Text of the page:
When attempts at robbing prey turn fatal
Because group-hunting arboreal ants spread-eagle insect prey for a long time before retrieving them, these prey can be coveted by predatory flying insects. Yet, attempting to rob these prey is risky if the ant species is also an effective predator. Here, we show that trying to rob prey from Azteca andreae workers is a fatal error as 268 out of 276 potential cleptobionts (97.1 %) were captured in turn. The ant workers hunt in a group and use the “Velcro®” principle to cling firmly to the leaves of their host tree, permitting them to capture very large prey. Exceptions were one social wasp, plus some Trigona spp. workers and flies that landed directly on the prey and were able to take off immediately when attacked. We conclude that in this situation, previously captured prey attract potential cleptobionts that are captured in turn in most of the cases.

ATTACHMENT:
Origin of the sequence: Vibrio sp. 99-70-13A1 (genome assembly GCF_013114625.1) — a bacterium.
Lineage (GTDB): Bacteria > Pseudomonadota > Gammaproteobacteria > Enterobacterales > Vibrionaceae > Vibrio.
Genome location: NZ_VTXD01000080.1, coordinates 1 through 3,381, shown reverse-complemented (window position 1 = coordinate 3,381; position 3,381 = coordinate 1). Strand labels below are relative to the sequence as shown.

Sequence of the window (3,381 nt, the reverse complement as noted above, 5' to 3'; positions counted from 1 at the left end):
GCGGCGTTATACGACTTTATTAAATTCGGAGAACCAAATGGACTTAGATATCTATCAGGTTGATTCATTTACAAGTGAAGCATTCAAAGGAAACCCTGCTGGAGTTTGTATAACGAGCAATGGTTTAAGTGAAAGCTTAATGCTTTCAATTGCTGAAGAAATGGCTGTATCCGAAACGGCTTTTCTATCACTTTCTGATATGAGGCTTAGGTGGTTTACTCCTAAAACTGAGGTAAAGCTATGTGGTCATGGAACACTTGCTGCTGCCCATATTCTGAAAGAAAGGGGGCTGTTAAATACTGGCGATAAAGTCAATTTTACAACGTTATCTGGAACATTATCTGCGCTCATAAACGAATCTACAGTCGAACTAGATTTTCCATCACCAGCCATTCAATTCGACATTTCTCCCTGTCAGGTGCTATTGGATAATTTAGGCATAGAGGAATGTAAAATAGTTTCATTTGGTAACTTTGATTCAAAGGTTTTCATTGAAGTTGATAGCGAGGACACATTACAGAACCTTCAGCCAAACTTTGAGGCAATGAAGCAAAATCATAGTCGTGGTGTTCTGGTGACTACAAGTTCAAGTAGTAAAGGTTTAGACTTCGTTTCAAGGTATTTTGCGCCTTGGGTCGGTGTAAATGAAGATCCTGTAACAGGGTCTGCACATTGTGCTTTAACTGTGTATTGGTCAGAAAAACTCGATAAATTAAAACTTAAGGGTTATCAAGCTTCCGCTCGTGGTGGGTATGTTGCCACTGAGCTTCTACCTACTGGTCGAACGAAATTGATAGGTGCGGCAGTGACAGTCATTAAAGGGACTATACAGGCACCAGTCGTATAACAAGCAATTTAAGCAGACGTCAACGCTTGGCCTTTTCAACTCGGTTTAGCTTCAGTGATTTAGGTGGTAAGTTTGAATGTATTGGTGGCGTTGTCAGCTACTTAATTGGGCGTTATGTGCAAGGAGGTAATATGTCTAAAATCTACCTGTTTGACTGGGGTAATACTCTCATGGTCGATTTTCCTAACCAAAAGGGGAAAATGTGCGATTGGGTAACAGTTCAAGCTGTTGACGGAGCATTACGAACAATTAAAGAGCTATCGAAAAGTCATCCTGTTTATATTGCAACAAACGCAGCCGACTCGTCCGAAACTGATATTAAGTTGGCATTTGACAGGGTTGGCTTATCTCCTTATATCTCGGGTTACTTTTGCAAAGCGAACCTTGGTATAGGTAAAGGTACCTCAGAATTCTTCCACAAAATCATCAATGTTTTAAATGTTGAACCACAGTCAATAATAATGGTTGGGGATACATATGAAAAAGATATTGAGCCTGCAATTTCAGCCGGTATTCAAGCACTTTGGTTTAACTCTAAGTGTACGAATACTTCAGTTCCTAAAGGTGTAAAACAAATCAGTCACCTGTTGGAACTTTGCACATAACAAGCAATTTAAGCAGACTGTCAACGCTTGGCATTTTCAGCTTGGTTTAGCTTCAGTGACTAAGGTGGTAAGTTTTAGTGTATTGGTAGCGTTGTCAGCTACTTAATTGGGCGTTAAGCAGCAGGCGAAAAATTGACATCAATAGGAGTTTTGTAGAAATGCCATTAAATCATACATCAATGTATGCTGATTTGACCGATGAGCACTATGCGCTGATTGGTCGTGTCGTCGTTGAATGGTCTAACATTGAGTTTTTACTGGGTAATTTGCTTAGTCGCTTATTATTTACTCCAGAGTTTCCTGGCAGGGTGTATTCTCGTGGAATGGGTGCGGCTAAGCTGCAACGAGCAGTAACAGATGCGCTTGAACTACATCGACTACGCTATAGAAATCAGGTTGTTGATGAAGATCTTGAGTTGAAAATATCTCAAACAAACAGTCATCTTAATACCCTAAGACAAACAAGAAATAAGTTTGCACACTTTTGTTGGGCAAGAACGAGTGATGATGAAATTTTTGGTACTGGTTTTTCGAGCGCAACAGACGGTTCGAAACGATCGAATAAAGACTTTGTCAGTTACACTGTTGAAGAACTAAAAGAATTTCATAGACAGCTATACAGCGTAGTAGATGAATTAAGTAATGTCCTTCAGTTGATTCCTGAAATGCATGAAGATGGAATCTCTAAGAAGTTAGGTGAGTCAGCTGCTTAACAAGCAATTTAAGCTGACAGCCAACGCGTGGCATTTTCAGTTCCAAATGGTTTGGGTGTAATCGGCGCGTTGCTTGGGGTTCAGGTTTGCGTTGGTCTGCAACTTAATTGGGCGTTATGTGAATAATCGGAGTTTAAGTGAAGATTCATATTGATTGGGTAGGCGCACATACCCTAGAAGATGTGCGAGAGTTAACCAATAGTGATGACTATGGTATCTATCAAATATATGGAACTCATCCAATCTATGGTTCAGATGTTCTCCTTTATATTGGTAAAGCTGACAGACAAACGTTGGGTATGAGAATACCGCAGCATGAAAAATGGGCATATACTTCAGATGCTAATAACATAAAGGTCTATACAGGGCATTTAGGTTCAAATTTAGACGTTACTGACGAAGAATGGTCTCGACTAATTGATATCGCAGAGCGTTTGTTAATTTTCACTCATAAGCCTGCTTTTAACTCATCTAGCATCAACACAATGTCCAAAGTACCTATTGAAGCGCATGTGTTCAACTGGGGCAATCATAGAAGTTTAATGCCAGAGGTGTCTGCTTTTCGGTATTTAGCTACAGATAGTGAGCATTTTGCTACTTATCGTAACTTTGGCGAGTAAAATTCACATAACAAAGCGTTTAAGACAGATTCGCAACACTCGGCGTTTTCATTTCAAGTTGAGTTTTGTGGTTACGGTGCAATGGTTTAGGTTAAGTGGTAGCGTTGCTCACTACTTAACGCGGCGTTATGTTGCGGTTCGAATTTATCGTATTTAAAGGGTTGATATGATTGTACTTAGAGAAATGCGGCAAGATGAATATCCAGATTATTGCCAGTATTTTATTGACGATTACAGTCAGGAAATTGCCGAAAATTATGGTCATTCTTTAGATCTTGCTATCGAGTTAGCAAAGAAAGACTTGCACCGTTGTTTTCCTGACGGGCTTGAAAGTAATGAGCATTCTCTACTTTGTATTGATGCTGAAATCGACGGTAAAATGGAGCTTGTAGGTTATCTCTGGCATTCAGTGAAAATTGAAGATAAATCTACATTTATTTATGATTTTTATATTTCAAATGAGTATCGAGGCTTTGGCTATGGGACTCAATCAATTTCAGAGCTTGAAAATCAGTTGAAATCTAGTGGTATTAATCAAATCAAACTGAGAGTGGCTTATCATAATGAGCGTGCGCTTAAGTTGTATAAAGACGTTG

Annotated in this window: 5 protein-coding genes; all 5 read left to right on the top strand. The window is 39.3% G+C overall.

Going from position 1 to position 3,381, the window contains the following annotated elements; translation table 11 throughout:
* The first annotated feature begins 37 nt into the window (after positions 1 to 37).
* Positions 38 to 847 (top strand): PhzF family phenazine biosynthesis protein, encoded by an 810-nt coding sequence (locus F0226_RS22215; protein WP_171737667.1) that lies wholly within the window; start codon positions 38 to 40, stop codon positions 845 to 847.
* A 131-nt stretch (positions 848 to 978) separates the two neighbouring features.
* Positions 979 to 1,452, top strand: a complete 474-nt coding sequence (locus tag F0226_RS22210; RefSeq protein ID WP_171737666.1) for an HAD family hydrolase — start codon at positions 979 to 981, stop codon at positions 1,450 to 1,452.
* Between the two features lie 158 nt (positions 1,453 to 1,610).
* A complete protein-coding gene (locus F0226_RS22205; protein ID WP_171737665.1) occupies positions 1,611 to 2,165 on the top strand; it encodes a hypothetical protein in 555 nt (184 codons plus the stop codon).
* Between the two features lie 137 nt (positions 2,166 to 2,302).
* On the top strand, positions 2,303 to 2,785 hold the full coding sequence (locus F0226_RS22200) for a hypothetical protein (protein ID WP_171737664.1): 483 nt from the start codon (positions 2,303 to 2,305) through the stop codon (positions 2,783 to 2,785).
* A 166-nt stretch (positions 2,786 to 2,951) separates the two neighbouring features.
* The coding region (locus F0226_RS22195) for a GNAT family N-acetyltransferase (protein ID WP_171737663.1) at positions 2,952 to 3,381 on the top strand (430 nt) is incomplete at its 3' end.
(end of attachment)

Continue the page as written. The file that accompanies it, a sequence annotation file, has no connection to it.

KeywordsAnt predation Azteca andreae Cleptobiosis Myrmecophyte Social wasps Stingless bees Reduviidae Flies and dung beetles
We are grateful to Andrea Dejean for proofreading early versions of the manuscript and to the staff of the Hydreco field station for accommodations and technical assistance. Financial support for this study was provided by the Labex CEBA 2012 (Tri-Nutri).
The experiments comply with the current laws of the country in which they were conducted. The authors declare that they have no conflict of interest.
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